Ramadan is the 9th month of the Islamic calendar and is also the time of fasting. Muslims who are fasting are not allowed to eat, drink liquid, smoke and engage in sexual relations with the spouse from dawn to sunset.
Iftar is the meal that breaks the fast. Conversely, Suhour is the meal before the fast.
Over the course of time, both Iftar and Suhour have become social events, that may be partaken even by non-Muslims. Hotels and restaurants in Middle East countries usually cook something up to attract diners during this time. Ramadan tents blossom in the city, the perfect place to gorge in (unlimited) Arabic cuisine, especially, among others that are offered in the restaurants/hotels.
The Banana Island Ramadan package comes with buffet Iftar (and Suhour) at Azraq Restaurant. After living for quite some time in the Middle East, and practically having Dubai as a pitstop a few times a year, this was my first Iftar experience.
Iftar in Banana Island is supposed to be from sunset to 8:00pm while Suhour is from 9:00pm to 2am. Worried how overworked our stomachs would be from too much food/eating, we decided to come early for Iftar, which did not happen as we enjoyed our time at the beach.
The restaurant was almost filled with diners when we arrived that we were seated at the last table outside the restaurant where the dessert section is. We would move inside the restaurant later, though, to enjoy oud music and somehow feel the Iftar buffet ambiance.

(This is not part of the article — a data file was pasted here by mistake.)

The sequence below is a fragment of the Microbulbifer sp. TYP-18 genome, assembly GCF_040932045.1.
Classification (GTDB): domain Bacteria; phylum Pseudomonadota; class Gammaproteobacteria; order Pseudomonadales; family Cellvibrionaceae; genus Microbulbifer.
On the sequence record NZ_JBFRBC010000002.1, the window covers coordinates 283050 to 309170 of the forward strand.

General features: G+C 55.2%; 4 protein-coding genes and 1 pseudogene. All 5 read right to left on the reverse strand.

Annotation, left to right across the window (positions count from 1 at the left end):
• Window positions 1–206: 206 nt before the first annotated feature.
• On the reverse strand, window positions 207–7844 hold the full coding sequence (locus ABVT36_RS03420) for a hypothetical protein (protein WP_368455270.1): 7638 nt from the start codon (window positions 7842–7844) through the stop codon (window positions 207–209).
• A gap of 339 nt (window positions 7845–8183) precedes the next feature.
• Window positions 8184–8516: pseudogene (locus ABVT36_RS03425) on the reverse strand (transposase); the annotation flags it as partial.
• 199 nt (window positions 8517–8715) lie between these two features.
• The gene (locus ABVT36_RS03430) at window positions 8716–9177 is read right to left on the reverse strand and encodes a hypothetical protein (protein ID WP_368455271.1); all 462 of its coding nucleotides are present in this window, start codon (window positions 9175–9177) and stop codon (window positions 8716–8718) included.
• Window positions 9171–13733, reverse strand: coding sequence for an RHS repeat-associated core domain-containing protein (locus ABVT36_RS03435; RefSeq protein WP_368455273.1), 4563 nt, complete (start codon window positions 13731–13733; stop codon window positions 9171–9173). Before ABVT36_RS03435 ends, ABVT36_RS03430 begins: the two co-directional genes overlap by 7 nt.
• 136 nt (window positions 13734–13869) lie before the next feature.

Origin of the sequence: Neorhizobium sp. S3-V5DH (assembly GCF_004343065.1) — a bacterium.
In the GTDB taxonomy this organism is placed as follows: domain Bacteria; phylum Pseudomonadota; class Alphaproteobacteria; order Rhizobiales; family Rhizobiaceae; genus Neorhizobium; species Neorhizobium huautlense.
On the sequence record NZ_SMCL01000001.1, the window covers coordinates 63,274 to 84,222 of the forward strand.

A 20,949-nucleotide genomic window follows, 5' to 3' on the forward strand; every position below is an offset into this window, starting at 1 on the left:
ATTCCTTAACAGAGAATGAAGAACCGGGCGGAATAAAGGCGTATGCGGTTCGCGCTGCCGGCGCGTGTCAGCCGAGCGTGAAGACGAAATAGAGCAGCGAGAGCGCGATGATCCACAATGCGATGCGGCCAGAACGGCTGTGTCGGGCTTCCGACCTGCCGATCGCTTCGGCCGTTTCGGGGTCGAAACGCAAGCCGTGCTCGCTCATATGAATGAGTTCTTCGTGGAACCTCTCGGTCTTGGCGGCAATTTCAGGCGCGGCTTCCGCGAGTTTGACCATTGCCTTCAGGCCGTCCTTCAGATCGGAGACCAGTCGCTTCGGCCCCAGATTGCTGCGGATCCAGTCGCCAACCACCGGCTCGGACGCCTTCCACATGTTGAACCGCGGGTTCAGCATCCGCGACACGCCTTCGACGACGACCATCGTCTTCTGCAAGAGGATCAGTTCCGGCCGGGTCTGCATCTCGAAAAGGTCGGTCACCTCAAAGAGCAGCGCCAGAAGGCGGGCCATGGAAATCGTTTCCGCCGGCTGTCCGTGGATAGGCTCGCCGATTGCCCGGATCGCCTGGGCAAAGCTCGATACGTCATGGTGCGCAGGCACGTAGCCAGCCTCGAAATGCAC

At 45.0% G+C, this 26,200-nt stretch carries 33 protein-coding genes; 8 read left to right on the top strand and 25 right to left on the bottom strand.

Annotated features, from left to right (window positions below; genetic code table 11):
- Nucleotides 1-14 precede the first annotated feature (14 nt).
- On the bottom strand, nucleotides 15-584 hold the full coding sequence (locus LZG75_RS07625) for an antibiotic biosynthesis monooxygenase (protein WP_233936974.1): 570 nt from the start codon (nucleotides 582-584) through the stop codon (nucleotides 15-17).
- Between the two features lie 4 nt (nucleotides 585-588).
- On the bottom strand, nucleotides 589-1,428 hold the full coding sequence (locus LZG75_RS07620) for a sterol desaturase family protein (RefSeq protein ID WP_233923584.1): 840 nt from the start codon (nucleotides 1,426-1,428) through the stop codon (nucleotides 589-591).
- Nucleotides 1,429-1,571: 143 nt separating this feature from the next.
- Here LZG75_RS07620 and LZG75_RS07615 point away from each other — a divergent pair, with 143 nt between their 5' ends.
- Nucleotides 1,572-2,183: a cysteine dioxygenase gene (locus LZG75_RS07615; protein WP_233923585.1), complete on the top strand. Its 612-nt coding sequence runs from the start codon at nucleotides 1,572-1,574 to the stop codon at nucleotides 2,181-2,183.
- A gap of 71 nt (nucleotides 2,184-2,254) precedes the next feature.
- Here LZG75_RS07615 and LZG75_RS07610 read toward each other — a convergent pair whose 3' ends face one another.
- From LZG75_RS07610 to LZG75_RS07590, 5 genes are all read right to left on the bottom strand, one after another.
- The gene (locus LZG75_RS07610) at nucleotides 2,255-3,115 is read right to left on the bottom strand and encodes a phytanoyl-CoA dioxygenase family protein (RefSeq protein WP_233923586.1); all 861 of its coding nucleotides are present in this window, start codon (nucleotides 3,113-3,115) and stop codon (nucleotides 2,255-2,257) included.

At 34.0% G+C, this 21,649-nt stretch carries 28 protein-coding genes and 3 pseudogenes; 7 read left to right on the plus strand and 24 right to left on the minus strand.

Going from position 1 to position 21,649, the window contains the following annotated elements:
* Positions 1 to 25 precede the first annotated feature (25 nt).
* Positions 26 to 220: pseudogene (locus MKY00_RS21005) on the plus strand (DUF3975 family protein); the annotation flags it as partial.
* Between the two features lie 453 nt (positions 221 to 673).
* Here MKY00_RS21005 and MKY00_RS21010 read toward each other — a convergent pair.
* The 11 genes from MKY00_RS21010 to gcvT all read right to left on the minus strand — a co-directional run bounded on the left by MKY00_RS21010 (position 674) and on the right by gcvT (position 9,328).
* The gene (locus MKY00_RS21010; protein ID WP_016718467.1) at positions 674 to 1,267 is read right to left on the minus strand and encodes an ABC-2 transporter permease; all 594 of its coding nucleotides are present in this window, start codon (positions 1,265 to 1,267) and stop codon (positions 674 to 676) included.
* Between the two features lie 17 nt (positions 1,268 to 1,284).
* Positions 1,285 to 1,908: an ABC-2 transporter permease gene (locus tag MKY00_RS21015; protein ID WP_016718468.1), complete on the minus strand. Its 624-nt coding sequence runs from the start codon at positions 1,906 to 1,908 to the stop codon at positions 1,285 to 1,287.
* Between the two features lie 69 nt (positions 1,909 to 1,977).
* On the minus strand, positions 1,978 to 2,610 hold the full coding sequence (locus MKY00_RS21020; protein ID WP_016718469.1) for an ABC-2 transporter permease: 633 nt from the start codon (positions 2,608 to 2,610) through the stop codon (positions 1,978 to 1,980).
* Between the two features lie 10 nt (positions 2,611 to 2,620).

Azraq’s buffet menu is mostly Arabic, with a few basic Indian dishes (Indian bread and tandoori chicken) and Italian food (pasta and pizza).
The usual suspects in a buffet are there: cold mezze, cheese, bread, main course and dessert.
In addition, live cooking stations and Ramadan juices were on offer.
So how did I find my first Iftar experience? The excitement was there… But if not for the majority of Arabic dishes, it would pass up for just a normal dinner buffet. We did not venture all areas of the Iftar though, and missed the henna station on the other far end, one which me and my friend would have gladly done.
It is said that Iftar costs QR265 in Banana Island. If you are just a dining patron, you need to pay QR100 for2-way boat transfers, increasing the damage to the pocket. Iftar dinner buffet in the city seem to be much lavish and getting good reviews as well come to about the QR265 too. I don’t think the price (and the boat transfers) justify the experience. But since it is included in our package, it was a much welcome inclusion.
My bravest try for the night: lamb brain salad
Favorite dessert: red velvet cake
Azraq Iftar’s Strong Points: wide selection of dessert!, prompt service by the crew; wide variety of fresh fruits served (including kiwi and dragonfruit)
Azraq Iftar’s Weak Points: Food was OK, nothing spectacular